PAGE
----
Brought a tear to my eye when I read this but as a fellow periodical ‘hider’ it is so good to know my dealing with my ‘grey fogs’ are similar to others. I am not ashamed. There I’ve said it…’I am not ashamed’!! I just batten down the hatches until it passes, in my pjs and often with a book, the tv or my music and I know it will finally pass. Thank you for sharing and letting me share back. It is so helpful to be open and honest and just be ‘me’

Kat May 29, 2013 at 1:53 pm

Your post the other day was a balm for my spirit, Sharon — as I was just coming out of this particular black hole. To know that another magnificent woman has dealt with this and is ready to speak out and help others gave me strength. I haven’t written much about depression since Choosing To Be, and perhaps I could have left the impression that I was “cured.” Not sure one is ever really cured. I think probably two of the biggest lessons I have learned are — shame is a killer, and self compassion is essential. If we take depression out of the darkness, we can come out with it. If we are compassionate with ourselves, we will see that perhaps all we need is a time out from our external world. So glad you are going to write about this — please let me know if I can help you in any way.

Kat May 29, 2013 at 1:58 pm

I like your ability to create a tiny hole to peer through, Suzanne — that is a metaphor I will remember and use myself. When I was writing this piece, that poem by Wordsworth came to mind because that is what it feels like — “the world is too much with us”. And coming back feels like the world is moving faster than I am — takes me a while to catch up. What an amazing journey this life is, eh?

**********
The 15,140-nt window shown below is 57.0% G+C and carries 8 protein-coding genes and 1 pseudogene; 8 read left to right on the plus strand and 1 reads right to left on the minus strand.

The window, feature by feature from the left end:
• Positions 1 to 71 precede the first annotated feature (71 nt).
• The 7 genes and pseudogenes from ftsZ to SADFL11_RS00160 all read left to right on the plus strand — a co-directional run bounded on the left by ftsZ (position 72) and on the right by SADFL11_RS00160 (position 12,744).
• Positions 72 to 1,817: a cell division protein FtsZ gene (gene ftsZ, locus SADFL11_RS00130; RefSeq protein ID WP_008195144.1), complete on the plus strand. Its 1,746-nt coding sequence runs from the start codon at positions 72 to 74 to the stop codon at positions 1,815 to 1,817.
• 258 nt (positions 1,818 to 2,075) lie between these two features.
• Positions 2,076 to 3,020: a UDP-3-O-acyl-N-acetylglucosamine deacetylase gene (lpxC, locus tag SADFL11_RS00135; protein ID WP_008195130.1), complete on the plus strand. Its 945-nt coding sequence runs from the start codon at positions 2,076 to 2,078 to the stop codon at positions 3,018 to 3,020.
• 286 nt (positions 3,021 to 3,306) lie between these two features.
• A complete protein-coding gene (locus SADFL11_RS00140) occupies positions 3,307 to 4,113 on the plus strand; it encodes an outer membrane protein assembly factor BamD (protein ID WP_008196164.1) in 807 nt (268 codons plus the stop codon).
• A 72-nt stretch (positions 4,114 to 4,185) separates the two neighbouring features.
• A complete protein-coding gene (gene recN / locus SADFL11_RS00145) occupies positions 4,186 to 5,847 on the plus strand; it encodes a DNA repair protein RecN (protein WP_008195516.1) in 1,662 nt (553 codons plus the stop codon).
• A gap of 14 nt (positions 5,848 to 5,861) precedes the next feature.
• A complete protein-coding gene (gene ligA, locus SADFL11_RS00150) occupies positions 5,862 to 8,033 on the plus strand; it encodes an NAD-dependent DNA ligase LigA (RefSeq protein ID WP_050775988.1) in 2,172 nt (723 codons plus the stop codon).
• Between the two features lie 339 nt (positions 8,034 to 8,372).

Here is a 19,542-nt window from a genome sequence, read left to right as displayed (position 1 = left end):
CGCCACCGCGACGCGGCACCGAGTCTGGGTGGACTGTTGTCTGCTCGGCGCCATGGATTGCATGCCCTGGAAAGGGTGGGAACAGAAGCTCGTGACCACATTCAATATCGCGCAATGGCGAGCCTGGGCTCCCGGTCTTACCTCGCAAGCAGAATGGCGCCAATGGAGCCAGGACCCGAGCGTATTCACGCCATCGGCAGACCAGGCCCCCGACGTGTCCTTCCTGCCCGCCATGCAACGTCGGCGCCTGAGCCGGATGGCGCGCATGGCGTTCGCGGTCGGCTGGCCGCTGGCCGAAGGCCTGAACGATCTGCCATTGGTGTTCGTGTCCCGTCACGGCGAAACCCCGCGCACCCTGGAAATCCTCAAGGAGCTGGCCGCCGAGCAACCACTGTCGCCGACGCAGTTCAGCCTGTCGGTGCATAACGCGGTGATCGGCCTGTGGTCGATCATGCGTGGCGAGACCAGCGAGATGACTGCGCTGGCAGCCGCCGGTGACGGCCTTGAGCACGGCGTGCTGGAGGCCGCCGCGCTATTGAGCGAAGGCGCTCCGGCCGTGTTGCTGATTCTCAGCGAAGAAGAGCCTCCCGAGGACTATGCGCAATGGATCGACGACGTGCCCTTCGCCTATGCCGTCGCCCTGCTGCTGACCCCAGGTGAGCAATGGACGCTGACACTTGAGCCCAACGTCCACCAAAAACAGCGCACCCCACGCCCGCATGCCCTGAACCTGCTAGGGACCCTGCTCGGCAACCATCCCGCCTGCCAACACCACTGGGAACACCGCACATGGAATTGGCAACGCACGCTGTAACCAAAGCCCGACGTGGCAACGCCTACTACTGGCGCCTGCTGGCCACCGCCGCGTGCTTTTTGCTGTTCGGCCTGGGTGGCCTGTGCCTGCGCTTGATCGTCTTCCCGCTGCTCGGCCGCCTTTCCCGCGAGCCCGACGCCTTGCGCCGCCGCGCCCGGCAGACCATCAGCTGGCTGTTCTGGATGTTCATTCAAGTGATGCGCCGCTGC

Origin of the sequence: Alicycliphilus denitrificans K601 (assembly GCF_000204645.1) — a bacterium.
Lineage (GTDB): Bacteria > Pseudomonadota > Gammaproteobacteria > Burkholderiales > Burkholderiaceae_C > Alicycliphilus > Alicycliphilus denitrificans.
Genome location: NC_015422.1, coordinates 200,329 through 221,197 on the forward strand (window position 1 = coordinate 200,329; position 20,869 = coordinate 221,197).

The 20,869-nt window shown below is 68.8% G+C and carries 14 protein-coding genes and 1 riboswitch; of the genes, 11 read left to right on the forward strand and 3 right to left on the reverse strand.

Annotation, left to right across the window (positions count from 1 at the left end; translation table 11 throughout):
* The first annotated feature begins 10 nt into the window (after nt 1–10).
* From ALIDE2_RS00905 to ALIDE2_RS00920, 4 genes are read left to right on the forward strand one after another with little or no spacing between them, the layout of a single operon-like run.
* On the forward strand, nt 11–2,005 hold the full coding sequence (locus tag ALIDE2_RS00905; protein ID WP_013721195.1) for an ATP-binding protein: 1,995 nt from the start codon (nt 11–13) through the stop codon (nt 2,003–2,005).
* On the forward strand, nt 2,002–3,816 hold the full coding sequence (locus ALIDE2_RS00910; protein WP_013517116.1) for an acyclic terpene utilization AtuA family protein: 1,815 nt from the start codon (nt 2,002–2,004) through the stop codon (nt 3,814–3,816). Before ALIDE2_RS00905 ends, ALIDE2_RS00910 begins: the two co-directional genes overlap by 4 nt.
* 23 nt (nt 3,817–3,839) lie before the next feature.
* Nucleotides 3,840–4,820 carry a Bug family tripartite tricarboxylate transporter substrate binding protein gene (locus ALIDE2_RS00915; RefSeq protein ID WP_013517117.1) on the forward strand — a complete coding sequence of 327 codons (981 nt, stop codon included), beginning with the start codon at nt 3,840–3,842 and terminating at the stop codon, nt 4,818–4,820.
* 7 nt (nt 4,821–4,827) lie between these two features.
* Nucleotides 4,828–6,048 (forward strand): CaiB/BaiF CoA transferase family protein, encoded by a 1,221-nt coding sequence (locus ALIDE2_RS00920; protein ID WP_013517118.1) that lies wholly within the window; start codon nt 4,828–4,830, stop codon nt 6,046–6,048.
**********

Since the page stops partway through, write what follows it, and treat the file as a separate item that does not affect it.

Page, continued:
Kat May 29, 2013 at 2:04 pm

Hooray for you, Samantha. I have learned a lot about shame and vulnerability from Brene Brown — in case you haven’t seen it, here is her famous TED talk about it — http://youtu.be/iCvmsMzlF7o

After we come out of the dark we see so many others just like us:)

Debbie Hampton August 27, 2013 at 2:34 pm

Kat,

Thank you for sharing this sensitive and insightful peice. I hear ya and feel for ya for I can relate to the dark days as I used to spend much time there. I applaud your wisened acceptance.

I don’t ever really go there anymore.I have days where I feel “blah,” but not black. I wonder if this hints at depression being biological as opposed to a thinking pattern? In my case, I am opretty sure it was a thought habit. I can tell you, that if I do get depressed again, it will shock and scare me, for sure. So, it’s bound to happen, right! 🙂

Jennifer Lehr March 15, 2014 at 10:51 am

Love this posting. I fit into the ‘too sensitive’ category as well. Learning to be ‘with’ ourselves in the patient cocoon of transformation is much kinder than trying to escape this process.

Amethyst March 17, 2014 at 7:20 pm

Gorgeous Kat. Really. Deeply. Truly. Gorgeous.

From one HSP to another – please keep writing, and weathering for it is in sharing our messages (even from the depths) that we are able to make the most difference – in our own lives – and in the lives of those we touch with our words. Appreciating the Empowered Messenger that you are….